South Park Season 25 took a comedic yet profound picture of Maus’ shocking ban and also how people view these books on either side.
WARNING: The following contains spoilers for South Park Season 25, Episode 2 “The Big Fix,” available now on Comedy Central.
South Park is one of the pioneers in the fight against censorship. The show regularly pushes the envelope, whether with profanity or having a piece of talking poop as a recurring character. Creators Matt Stone and Trey Parker have continued to make unfiltered art, and generally respond to any kind of controversy just as flippantly — like their heavy-handed response to China’s ban on the series.
It came as no surprise when Season 25 touched on Art Spiegelman’s recent ban. Maus in some schools – the latest incident in the history of comic book censorship – as well as the burning of books that white supremacists consider bad. The idea that these books advance any kind of agenda, particularly with regard to critical race theory, was ridiculed by the character of Stan Marsh during South Parkthe last episode.
In “The Big Fix”, Stan was stunned to discover that Token Black’s real name was Tolkien – he was named after JRR Tolkien, the creator of the the Lord of the Rings franchise, which includes an upcoming Amazon series. After discovering that everyone knew the correct name all along, an embarrassed Stan decided to re-educate himself, believing that if he had read more the Lord of the Ringshe would not have reduced his buddy to a word with racist and stereotypical connotations.
Stan wore hipster glasses as he told the stories in a black voice in an effort to connect and understand the black experience. It was crazy and ridiculous because all Stan had to do was hang out with Tolkien. But showing his misguided efforts, South Park spoke to many institutions around the world where people often alienate “the other” and only later realize they were part of latent bias and unintended discrimination.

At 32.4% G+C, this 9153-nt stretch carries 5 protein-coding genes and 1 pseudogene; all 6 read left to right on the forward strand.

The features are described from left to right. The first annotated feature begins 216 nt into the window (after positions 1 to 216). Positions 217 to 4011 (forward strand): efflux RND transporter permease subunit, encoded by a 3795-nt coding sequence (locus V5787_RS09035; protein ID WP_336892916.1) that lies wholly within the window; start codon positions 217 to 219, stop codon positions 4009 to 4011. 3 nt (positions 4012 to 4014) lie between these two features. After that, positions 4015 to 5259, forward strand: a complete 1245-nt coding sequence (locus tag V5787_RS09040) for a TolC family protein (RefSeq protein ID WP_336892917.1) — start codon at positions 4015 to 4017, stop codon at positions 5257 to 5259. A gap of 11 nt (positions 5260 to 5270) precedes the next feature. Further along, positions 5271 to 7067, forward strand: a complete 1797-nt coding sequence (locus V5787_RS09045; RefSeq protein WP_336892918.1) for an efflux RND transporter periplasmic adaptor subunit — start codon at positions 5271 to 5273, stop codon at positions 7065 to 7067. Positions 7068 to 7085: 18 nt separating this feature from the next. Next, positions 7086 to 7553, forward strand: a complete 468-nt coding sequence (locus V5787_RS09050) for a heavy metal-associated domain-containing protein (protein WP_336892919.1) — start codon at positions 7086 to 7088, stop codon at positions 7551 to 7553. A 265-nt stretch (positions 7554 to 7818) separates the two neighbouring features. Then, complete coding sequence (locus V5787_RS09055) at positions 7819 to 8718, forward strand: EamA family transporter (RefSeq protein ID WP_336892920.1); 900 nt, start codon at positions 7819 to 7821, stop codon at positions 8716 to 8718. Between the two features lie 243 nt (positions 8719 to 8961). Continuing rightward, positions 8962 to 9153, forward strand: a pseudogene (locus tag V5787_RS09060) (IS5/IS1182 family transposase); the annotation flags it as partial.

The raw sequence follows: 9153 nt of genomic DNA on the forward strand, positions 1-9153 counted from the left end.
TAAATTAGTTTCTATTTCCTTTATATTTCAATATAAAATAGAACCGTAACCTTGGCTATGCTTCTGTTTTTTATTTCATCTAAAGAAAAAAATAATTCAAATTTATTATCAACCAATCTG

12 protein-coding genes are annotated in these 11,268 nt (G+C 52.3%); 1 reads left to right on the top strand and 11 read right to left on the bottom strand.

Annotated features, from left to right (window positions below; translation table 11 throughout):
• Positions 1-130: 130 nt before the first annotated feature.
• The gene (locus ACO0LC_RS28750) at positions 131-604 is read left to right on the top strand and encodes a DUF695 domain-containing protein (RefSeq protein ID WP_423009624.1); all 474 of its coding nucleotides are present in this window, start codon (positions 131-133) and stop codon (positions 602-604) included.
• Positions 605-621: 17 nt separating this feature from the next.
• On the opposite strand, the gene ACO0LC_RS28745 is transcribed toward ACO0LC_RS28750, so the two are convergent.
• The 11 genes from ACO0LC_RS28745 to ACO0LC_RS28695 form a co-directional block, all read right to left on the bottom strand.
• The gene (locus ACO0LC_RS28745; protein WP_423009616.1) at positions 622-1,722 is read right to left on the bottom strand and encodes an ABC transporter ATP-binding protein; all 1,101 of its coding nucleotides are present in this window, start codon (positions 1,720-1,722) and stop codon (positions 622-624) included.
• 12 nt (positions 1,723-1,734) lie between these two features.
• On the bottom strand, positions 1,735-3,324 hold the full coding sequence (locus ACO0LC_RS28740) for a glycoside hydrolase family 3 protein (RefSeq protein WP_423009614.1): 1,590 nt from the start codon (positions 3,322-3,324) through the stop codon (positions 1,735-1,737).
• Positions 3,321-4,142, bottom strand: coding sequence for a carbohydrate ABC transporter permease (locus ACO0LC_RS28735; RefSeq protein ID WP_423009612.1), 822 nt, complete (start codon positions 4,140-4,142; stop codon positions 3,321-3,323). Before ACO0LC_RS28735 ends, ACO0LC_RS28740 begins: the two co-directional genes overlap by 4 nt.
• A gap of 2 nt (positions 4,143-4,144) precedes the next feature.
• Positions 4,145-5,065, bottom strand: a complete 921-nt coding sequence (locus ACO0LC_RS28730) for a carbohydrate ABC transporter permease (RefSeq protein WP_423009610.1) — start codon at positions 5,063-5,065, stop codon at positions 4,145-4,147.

Stan eventually held anti-bias lectures to educate his peers on why more Tolkien was needed in their curriculum, as he believed that was the only way to learn about non-white history, even if it was fictional. He lobbied against the ban and the burning of the books – but he asked Tolkien to recuse himself from the sessions and spoke condescendingly to him, adding a negative spin to his earnest efforts.
Stan’s subplot in “The Big Fix” demonstrated that sometimes social activism and causes are appropriated by people who aren’t authentic about the movement; instead, they want to assuage their own guilt. Stan wanted to satisfy his own conscience by appropriating the the Lord of the Rings books and no one at school was receptive to him. His father Randy also appropriated black culture in the business world by using Tolkien’s father, Steve, on billboards to claim there was diversity at Tegridy Farms.
But most of Stan’s classmates took the time to get to know Tolkien – without relying on books, a curriculum, or the internet to convince them to shape a more connected, cosmopolitan world. They sought knowledge of other cultures on their own and didn’t let Stan or anyone else tell them what to do. After South Park took aim at pandemic-related bureaucracy earlier in season 25, the show also distorted the idea of bureaucratic censorship.
South Park Season 25 airs every Wednesday at 8 p.m. ET/PT on Comedy Central.
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